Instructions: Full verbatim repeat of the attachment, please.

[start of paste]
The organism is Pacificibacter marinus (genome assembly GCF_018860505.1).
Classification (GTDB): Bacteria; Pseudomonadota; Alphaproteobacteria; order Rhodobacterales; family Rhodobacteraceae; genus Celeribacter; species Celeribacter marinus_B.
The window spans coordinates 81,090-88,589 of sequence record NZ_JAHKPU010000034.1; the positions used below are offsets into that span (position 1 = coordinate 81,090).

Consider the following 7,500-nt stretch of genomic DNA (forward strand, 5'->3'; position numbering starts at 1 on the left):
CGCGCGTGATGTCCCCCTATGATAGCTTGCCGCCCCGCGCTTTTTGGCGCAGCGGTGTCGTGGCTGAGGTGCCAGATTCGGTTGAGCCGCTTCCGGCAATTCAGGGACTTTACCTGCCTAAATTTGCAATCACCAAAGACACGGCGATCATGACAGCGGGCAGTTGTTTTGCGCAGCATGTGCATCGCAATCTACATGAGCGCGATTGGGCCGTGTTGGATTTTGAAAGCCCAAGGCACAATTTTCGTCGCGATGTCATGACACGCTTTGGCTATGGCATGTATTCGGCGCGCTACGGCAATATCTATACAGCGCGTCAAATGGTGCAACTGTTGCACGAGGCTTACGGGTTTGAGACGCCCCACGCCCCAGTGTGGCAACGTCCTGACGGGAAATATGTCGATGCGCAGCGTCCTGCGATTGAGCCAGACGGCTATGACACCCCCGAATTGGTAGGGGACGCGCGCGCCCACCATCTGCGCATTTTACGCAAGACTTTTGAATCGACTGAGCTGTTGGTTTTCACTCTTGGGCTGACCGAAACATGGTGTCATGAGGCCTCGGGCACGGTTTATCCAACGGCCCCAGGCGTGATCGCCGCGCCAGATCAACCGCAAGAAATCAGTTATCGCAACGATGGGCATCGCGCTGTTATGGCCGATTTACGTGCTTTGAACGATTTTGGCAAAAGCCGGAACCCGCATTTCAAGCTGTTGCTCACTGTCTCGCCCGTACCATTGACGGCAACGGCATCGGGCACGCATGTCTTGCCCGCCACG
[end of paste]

The organism is Pacificibacter marinus (genome assembly GCF_018860505.1).
Classification (GTDB): Bacteria; Pseudomonadota; Alphaproteobacteria; order Rhodobacterales; family Rhodobacteraceae; genus Celeribacter; species Celeribacter marinus_B.
The window spans coordinates 81,090-88,589 of sequence record NZ_JAHKPU010000034.1; the positions used below are offsets into that span (position 1 = coordinate 81,090).

Consider the following 7,500-nt stretch of genomic DNA (forward strand, 5'->3'; position numbering starts at 1 on the left):
CGCGCGTGATGTCCCCCTATGATAGCTTGCCGCCCCGCGCTTTTTGGCGCAGCGGTGTCGTGGCTGAGGTGCCAGATTCGGTTGAGCCGCTTCCGGCAATTCAGGGACTTTACCTGCCTAAATTTGCAATCACCAAAGACACGGCGATCATGACAGCGGGCAGTTGTTTTGCGCAGCATGTGCATCGCAATCTACATGAGCGCGATTGGGCCGTGTTGGATTTTGAAAGCCCAAGGCACAATTTTCGTCGCGATGTCATGACACGCTTTGGCTATGGCATGTATTCGGCGCGCTACGGCAATATCTATACAGCGCGTCAAATGGTGCAACTGTTGCACGAGGCTTACGGGTTTGAGACGCCCCACGCCCCAGTGTGGCAACGTCCTGACGGGAAATATGTCGATGCGCAGCGTCCTGCGATTGAGCCAGACGGCTATGACACCCCCGAATTGGTAGGGGACGCGCGCGCCCACCATCTGCGCATTTTACGCAAGACTTTTGAATCGACTGAGCTGTTGGTTTTCACTCTTGGGCTGACCGAAACATGGTGTCATGAGGCCTCGGGCACGGTTTATCCAACGGCCCCAGGCGTGATCGCCGCGCCAGATCAACCGCAAGAAATCAGTTATCGCAACGATGGGCATCGCGCTGTTATGGCCGATTTACGTGCTTTGAACGATTTTGGCAAAAGCCGGAACCCGCATTTCAAGCTGTTGCTCACTGTCTCGCCCGTACCATTGACGGCAACGGCATCGGGCACGCATGTCTTGCCCGCCACG